The monster is created by the system: It turns out that most unit commanders frequently neglect to indict accused rapists, not just out of ingrained misogyny (Havrilla also describes her sergeant once stripping naked and dancing on a table during a compulsory military sexual harassment training session), but because they themselves would be held responsible as a result of said indictment; they’d ostensibly be prosecuting themselves. (The key provision of Senator Kirsten Gillibrand’s MJIA bill is to take the jurisdiction of rape outside the chain of command and give it to trained military prosecutors.) Bee adds, topically: “And then the judge knocks the sentence down to six months because your rapist swims fast.”

Bee always concludes a contentious segment with either pointed disbelief or with a rousing call to action. Here, she urges viewers to pressure their senators to vote for the bill, calling out Obama for not doing enough himself: “You’ve spent the past year heckling Republicans and burning through your political capital like a hooker with Richard Gere’s credit card.” Gendered aggression and sexually tendentious sight gags, evidently, aren’t solely the domain of male comedians.

This is Full Frontal’s feminist wager: The only way to defend women from violence and misogyny is by inflicting the very same (at least symbolically), not just on the overt misogynists, but on the patterns of thinking and inaction that reinforce misogyny and violence against women on a systemic level. Similarly, Bee wraps up a segment about baby diapers—driving home the point that working mothers cannot earn enough to afford the expensiveness of childcare—with a cutting joke about infantile sexuality and Republican ideology: “Like it or not, [Republicans], there are a lot of poor babies. And it sounds like all you’ve got for them is the same useless advice you’re giving their mothers: Keep your legs crossed.”

Humor, when it’s truly funny and surprising, can provoke a visceral reaction. Laughter is often described as convulsive, writhing, contagious, and hysterical. Full Frontal doubles down on the violence of the words and images that elicit our fully embodied participation as laughing spectators. In one interview, Dan Flynn, member of the Texas House of Representatives, justifies the legislation of an anti-abortion bill he co-authored: “Any time you start cuttin’ on people’s bodies, you need to have it in a procedure where it can be healthy.” Bee retorts, “Of course, though, you don’t cut a woman in an abortion.” (From this impasse between pointed fact and gross misinformation, the segment pivots to a fittingly grizzly sight gag of—what else?—the butchering of Talisa Stark during the Red Wedding on HBO’s Game of Thrones.)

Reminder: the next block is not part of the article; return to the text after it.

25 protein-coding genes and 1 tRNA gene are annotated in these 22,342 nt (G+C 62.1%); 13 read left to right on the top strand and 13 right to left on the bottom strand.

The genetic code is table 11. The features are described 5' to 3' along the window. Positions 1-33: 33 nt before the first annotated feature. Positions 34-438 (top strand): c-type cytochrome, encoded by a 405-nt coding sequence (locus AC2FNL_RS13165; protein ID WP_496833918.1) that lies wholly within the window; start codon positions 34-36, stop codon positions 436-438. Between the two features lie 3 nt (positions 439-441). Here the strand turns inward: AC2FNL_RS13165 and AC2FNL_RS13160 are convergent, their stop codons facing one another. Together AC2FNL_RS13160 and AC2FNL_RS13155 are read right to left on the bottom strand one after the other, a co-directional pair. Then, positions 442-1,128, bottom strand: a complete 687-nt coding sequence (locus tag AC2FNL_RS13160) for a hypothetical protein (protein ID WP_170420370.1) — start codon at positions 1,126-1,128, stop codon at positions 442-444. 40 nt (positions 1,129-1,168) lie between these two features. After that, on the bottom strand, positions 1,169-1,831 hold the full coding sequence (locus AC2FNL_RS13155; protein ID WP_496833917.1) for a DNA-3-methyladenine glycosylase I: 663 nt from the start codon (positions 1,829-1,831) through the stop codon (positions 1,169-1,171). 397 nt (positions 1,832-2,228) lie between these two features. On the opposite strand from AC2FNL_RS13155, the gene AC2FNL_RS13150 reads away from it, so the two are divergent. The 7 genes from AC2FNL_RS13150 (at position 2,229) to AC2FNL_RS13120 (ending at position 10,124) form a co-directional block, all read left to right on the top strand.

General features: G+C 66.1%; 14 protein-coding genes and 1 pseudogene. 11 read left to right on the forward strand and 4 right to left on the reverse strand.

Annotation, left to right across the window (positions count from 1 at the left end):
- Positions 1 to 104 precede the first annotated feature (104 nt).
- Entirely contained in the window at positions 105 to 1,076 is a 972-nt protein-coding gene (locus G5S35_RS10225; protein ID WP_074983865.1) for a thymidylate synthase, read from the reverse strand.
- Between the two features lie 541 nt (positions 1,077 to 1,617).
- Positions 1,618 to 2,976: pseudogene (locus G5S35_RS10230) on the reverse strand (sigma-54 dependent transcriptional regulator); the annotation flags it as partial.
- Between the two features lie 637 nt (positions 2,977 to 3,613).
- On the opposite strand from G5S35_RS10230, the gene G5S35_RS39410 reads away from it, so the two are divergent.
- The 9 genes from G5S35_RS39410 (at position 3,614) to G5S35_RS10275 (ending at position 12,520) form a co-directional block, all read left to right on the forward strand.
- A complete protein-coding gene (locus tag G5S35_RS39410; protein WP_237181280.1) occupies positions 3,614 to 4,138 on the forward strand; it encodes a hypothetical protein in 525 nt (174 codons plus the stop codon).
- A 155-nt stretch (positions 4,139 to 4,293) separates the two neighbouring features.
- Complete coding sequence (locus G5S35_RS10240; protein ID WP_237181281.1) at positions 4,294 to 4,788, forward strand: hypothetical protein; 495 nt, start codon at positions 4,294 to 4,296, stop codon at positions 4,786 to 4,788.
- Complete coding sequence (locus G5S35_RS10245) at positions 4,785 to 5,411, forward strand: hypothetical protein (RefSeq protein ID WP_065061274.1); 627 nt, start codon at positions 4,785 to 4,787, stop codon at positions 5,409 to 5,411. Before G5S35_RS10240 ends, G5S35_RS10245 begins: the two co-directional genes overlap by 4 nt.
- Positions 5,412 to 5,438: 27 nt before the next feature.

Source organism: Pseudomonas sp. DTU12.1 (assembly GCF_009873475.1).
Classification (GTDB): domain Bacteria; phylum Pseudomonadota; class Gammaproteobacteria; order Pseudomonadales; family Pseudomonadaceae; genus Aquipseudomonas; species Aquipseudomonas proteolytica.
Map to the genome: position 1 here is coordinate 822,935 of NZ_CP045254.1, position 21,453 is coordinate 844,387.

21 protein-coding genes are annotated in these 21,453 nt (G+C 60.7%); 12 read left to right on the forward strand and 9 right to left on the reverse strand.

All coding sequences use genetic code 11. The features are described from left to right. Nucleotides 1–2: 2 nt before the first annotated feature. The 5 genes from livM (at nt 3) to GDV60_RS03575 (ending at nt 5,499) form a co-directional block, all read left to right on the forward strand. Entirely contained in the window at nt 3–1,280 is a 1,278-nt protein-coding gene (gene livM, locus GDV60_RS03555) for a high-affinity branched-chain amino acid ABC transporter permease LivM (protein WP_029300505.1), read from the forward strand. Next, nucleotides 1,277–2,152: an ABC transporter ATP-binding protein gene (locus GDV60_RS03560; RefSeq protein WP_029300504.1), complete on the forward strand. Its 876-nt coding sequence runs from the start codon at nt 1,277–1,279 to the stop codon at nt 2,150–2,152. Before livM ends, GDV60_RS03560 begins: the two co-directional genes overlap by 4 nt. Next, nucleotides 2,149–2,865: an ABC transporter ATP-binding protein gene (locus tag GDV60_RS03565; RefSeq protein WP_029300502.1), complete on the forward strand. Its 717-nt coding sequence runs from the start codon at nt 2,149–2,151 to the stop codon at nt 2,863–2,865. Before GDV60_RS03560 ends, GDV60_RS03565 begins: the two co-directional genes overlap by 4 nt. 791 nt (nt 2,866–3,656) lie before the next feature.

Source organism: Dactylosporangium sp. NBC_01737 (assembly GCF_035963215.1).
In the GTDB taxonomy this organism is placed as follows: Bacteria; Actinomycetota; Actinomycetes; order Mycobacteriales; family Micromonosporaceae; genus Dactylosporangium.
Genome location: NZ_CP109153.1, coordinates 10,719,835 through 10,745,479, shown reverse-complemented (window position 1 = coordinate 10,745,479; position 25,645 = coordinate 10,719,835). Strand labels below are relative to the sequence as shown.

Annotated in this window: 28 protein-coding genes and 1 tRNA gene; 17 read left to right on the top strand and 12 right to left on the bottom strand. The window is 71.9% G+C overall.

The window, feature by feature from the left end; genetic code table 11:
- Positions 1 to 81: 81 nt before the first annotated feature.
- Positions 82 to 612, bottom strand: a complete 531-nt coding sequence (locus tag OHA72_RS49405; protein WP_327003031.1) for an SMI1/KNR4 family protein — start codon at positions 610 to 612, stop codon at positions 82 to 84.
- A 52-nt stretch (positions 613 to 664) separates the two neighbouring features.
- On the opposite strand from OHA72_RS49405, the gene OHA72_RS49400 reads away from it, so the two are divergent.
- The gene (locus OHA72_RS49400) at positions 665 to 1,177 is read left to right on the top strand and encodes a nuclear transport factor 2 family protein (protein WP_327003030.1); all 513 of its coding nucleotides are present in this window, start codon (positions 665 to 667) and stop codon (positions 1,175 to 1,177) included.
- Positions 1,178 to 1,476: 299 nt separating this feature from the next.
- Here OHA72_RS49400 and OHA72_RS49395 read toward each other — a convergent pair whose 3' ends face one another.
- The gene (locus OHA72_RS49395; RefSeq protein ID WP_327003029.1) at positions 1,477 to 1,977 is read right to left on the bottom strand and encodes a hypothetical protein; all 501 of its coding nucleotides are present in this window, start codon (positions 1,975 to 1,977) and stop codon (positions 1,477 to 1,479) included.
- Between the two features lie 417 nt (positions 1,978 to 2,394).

Again, this is the show’s project: to confront the most disturbing, unsettling, and nauseatingly nonsensical aspects of the news and contemporary culture, and to mine them for their dark humor. Full Frontal challenges us to recognize the connections between the things we laugh at, the spectacles we gawk at, and the issues that we have a tendency to avoid.

After all, not everyone has the luxury of avoiding such realities. As Bee comments, in her preface to a segment about online harassment: “Being a woman on the Internet means receiving frequent bouquets of chivalrous offers to tear you in half, cunt first—especially if you have the nerve to run for president, talk about politics on TV, or criticize literally any video game.” This segment, titled “Seattle Seawards,” focuses on the Seattle city councilwomen who received death threats and obscene, sexist messages after voting against a plan to build an expensive new sports arena that would have returned the Supersonics to their hometown. Eliding the pun with its sad omission, Bee quips: “Ports before sports! Because those big, throbbing, civic-pride hard-ons that stadiums give a city are typically used by taxpayers to screw themselves.”

Though allegedly no topic is off limits for satirical rumination on Full Frontal, the joke writing must still be able to parlay horror and disgust into comedy and laughter. Many lines end up on the cutting room floor, not because they aren’t incisive (which is, to be sure, the most frequent cause of late night joke casualties), but perhaps because they’re too immediately resonant: Laughter requires at least a bit of distance and mystification. For example, there was a close call with a piece titled “Job Fair for Future Women.” The segment poses the realities of sexual harassment in the workplace against the mythos whereby young girls are encouraged to “dream big” and “lean in.”

Given its depressing, troubling, and often seemingly hopeless news content, Full Frontal emphasizes the catharsis that arrives at the end of the segment—which the network’s ad schedule limits to only eight minutes. Moreover, this catharsis must awaken viewer alertness and potentially lead to decisive action, rather than merely offering relief that would then reinforce further disavowal and avoidance.

Bee closes the “Future Job Fair for Women” piece masterfully. Impersonating the hypothetical male complaint and then definitively shutting it down, she intones: “What am I supposed to do? Stop asking women out at work because it makes them uncomfortable?” She then declaims: “Yes. You are at work!” Simple, but effective, as it can take very few words to demystify a fetish. The show, after all, isn’t called Partial Frontal.

Feminist Satire on Late Night Television: Full Frontal with Samantha Bee

Full Frontal with Samantha Bee airs Mondays at 10:30pm EST on TBS.